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Role of community in mental health treatment

Updated: Nov 3, 2021

A community plays an important role in bringing together people with similar experiences and enables them to flourish in their journey. However, this angle is often ignored when it comes to mental healthcare. We’ve outlined the benefits of communities and support groups for individuals and caregivers, distilling insights from several research reports.

Shared experiences, a sense of belonging.

Engaging with people who’ve been on similar journeys instil a sense of belonging - especially for a group that is marginalised to a certain extent. Finding a tribe lifts the weight of judgement and fear of sharing as there’s a support system that uplifts and empathises.

Improving confidence

Sharing experiences and learnings nudge members to become more involved in community conversation. As this process unfolds, learning is disseminated and adopted by others in the circle who might find it suitable in their situation. Enabling others to grow instills deep confidence that helps in an individual’s journey too.

Long term recovery.

Studies conducted to assess the usefulness of communities in the process of healing and betterment have shown an improved quality of life alongside decreased re-hospitalisations. These healthy behaviours included: medication compliance, acceptance of illness, better coping skills, greater sense of security and self-esteem, creation of one’s own meaningful structure, and changes in what healthcare consumers wanted from time spent with their family.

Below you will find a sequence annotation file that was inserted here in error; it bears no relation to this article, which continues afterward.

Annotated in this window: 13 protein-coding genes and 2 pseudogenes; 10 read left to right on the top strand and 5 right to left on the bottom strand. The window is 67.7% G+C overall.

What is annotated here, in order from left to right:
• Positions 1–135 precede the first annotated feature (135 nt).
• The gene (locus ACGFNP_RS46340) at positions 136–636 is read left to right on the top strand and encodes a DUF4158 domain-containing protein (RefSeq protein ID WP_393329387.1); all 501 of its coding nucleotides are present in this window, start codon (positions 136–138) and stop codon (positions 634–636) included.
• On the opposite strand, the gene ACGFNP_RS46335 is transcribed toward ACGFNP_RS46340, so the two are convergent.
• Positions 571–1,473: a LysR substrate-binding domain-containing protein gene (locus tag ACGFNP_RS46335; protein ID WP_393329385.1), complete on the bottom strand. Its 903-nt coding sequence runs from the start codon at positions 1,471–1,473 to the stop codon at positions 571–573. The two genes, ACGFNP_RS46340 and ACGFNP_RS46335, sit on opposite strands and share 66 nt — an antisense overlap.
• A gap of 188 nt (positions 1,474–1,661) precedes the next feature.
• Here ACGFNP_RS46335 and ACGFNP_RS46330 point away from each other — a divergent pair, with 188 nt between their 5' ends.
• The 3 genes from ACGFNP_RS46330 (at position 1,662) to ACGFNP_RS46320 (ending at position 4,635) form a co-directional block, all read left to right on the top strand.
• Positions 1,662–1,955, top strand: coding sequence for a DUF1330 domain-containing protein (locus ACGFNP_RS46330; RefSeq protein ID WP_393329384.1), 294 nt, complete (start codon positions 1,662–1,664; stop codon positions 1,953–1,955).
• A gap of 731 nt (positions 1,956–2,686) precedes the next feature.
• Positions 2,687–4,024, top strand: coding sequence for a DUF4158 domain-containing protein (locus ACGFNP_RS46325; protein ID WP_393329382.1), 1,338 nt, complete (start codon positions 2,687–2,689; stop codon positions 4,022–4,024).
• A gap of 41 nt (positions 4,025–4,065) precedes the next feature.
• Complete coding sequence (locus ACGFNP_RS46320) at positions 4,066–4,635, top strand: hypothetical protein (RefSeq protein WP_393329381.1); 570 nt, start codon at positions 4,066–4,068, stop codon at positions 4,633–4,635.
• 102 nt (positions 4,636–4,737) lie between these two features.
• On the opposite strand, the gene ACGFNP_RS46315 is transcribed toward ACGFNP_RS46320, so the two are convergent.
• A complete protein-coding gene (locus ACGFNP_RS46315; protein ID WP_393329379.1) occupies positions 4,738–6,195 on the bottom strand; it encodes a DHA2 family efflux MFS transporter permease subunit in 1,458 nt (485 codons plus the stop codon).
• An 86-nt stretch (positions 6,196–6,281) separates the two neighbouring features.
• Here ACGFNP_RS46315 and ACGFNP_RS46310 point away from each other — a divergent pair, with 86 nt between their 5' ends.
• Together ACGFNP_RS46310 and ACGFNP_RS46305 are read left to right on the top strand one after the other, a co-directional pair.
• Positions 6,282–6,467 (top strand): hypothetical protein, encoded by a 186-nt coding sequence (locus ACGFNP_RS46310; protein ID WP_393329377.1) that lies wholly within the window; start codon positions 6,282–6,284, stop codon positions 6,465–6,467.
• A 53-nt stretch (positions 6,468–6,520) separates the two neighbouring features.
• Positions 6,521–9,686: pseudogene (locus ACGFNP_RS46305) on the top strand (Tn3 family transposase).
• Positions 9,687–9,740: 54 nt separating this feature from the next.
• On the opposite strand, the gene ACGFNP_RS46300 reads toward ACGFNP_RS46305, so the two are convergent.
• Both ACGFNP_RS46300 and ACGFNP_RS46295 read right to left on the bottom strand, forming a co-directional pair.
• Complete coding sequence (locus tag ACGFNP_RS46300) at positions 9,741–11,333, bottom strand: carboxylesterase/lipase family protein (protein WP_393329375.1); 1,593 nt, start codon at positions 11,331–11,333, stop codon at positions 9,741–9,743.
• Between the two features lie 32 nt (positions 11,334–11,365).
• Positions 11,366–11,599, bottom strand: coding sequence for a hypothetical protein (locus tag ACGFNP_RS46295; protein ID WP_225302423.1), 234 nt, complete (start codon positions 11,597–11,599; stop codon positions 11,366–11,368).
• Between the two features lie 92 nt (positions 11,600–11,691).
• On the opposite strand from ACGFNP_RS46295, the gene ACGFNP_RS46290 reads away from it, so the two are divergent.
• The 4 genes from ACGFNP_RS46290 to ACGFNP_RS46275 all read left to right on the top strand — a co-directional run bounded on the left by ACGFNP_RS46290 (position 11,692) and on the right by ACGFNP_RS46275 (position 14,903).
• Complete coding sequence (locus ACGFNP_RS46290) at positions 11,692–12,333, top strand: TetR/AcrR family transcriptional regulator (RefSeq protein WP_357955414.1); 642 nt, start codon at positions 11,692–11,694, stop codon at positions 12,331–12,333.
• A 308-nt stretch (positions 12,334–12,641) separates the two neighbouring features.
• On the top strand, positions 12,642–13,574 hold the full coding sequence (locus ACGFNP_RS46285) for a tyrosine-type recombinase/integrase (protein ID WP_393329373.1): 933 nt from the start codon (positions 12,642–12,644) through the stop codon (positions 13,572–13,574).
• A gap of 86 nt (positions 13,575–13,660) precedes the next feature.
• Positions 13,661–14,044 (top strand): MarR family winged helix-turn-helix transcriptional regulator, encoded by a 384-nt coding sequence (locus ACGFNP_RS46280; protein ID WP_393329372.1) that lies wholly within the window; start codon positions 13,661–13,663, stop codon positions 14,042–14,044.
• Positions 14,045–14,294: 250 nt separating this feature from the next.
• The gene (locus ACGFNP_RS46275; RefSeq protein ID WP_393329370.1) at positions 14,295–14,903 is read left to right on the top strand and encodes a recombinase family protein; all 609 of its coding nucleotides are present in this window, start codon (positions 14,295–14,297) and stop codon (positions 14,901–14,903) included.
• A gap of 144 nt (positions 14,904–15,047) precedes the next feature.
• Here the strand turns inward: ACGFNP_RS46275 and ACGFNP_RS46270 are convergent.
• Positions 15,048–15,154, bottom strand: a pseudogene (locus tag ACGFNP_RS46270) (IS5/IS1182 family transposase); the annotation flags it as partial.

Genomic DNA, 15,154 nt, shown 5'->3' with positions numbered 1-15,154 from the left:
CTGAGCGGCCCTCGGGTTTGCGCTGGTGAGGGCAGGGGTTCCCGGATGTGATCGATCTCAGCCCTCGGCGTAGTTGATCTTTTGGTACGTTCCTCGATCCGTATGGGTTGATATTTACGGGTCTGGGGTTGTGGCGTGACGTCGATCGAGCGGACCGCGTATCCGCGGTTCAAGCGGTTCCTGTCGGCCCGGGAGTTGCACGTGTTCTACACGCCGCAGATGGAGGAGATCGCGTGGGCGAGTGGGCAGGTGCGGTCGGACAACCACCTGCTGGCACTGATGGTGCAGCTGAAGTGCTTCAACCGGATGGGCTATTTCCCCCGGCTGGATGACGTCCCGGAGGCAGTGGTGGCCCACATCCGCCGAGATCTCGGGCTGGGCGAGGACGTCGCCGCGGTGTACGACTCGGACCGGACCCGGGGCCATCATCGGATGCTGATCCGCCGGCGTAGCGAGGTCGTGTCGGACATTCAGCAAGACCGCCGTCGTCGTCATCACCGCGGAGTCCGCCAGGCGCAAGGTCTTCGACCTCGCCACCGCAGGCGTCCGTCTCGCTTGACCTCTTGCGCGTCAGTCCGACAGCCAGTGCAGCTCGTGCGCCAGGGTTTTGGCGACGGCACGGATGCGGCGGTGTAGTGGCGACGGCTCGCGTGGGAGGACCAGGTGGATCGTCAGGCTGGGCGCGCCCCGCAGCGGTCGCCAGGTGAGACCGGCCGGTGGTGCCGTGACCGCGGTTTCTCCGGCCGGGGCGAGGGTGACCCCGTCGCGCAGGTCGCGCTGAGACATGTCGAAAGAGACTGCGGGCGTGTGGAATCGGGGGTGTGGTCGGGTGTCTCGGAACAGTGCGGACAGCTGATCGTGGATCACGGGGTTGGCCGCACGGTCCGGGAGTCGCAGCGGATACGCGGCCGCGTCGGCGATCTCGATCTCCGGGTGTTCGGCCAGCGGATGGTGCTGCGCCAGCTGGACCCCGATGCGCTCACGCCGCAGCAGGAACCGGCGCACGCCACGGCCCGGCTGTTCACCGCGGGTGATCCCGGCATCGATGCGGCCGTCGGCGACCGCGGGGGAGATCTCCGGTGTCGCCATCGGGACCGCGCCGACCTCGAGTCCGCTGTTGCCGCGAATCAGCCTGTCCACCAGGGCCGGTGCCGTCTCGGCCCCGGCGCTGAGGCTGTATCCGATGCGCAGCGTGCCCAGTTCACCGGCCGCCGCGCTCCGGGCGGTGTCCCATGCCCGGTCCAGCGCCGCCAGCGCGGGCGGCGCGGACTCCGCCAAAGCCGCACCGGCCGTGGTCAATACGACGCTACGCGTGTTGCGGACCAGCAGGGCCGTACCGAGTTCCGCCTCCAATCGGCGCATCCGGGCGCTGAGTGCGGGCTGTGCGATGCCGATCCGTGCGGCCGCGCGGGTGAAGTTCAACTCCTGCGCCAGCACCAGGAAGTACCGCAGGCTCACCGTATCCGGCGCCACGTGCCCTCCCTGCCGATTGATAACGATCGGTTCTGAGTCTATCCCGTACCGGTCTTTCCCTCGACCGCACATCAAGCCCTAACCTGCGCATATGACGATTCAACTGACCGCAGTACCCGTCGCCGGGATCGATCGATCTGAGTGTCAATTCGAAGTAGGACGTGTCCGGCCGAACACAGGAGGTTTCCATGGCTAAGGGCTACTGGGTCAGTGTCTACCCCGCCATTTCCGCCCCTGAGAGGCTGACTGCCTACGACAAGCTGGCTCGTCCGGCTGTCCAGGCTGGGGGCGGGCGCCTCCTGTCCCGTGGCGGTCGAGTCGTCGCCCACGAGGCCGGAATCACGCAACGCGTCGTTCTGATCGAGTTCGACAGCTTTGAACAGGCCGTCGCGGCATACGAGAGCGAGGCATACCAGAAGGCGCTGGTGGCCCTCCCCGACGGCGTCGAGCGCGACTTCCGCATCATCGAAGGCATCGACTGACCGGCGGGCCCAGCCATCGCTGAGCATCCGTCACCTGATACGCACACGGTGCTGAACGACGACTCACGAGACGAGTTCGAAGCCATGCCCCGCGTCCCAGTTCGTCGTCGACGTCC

Shared identity and sense of worth.

While the focus is on healing oneself, being part of a community encourages its members to think as a group. As they solve problems as a team and work through each other’s progress and well-being, a deep sense of self-worth develops.

These recurring themes point to the effectiveness of going on a journey with a community and that their impacts are profound and long lasting.

“Knight attributes the success of these programs to increased social networks, the role of the facilitator acting as a support for participants, peer-to-peer learning and role modelling, and the creation of grouped meaningful structures.”

Note: We've used the below research reports

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